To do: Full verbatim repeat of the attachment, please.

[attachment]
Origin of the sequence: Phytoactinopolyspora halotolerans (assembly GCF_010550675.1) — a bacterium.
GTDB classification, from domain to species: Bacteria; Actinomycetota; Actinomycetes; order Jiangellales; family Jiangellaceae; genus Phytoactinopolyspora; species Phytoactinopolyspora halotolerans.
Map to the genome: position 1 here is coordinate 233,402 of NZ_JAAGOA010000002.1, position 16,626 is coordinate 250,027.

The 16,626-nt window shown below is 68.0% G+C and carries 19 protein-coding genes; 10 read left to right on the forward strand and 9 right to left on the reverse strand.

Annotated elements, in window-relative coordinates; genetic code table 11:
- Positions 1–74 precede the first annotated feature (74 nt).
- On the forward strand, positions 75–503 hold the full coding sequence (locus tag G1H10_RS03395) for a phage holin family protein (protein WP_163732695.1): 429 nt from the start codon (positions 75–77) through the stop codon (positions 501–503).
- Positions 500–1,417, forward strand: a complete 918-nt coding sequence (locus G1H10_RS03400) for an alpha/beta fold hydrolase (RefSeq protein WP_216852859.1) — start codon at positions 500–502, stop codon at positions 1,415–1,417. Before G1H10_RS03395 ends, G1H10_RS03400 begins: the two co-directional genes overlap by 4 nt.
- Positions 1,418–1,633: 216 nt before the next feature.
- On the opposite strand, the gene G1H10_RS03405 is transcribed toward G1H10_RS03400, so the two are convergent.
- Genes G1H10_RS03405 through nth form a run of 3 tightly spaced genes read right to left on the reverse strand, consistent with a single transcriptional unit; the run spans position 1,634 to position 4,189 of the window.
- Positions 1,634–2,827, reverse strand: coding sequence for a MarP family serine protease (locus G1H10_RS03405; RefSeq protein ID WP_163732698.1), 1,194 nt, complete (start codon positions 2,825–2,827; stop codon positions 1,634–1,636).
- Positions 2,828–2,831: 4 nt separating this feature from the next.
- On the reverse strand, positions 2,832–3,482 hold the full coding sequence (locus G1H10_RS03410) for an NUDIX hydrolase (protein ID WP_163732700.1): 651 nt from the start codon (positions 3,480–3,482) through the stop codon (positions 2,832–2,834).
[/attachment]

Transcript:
Origin of the sequence: Phytoactinopolyspora halotolerans (assembly GCF_010550675.1) — a bacterium.
GTDB classification, from domain to species: Bacteria; Actinomycetota; Actinomycetes; order Jiangellales; family Jiangellaceae; genus Phytoactinopolyspora; species Phytoactinopolyspora halotolerans.
Map to the genome: position 1 here is coordinate 233,402 of NZ_JAAGOA010000002.1, position 16,626 is coordinate 250,027.

The 16,626-nt window shown below is 68.0% G+C and carries 19 protein-coding genes; 10 read left to right on the forward strand and 9 right to left on the reverse strand.

Annotated elements, in window-relative coordinates; genetic code table 11:
- Positions 1–74 precede the first annotated feature (74 nt).
- On the forward strand, positions 75–503 hold the full coding sequence (locus tag G1H10_RS03395) for a phage holin family protein (protein WP_163732695.1): 429 nt from the start codon (positions 75–77) through the stop codon (positions 501–503).
- Positions 500–1,417, forward strand: a complete 918-nt coding sequence (locus G1H10_RS03400) for an alpha/beta fold hydrolase (RefSeq protein WP_216852859.1) — start codon at positions 500–502, stop codon at positions 1,415–1,417. Before G1H10_RS03395 ends, G1H10_RS03400 begins: the two co-directional genes overlap by 4 nt.
- Positions 1,418–1,633: 216 nt before the next feature.
- On the opposite strand, the gene G1H10_RS03405 is transcribed toward G1H10_RS03400, so the two are convergent.
- Genes G1H10_RS03405 through nth form a run of 3 tightly spaced genes read right to left on the reverse strand, consistent with a single transcriptional unit; the run spans position 1,634 to position 4,189 of the window.
- Positions 1,634–2,827, reverse strand: coding sequence for a MarP family serine protease (locus G1H10_RS03405; RefSeq protein ID WP_163732698.1), 1,194 nt, complete (start codon positions 2,825–2,827; stop codon positions 1,634–1,636).
- Positions 2,828–2,831: 4 nt separating this feature from the next.
- On the reverse strand, positions 2,832–3,482 hold the full coding sequence (locus G1H10_RS03410) for an NUDIX hydrolase (protein ID WP_163732700.1): 651 nt from the start codon (positions 3,480–3,482) through the stop codon (positions 2,832–2,834).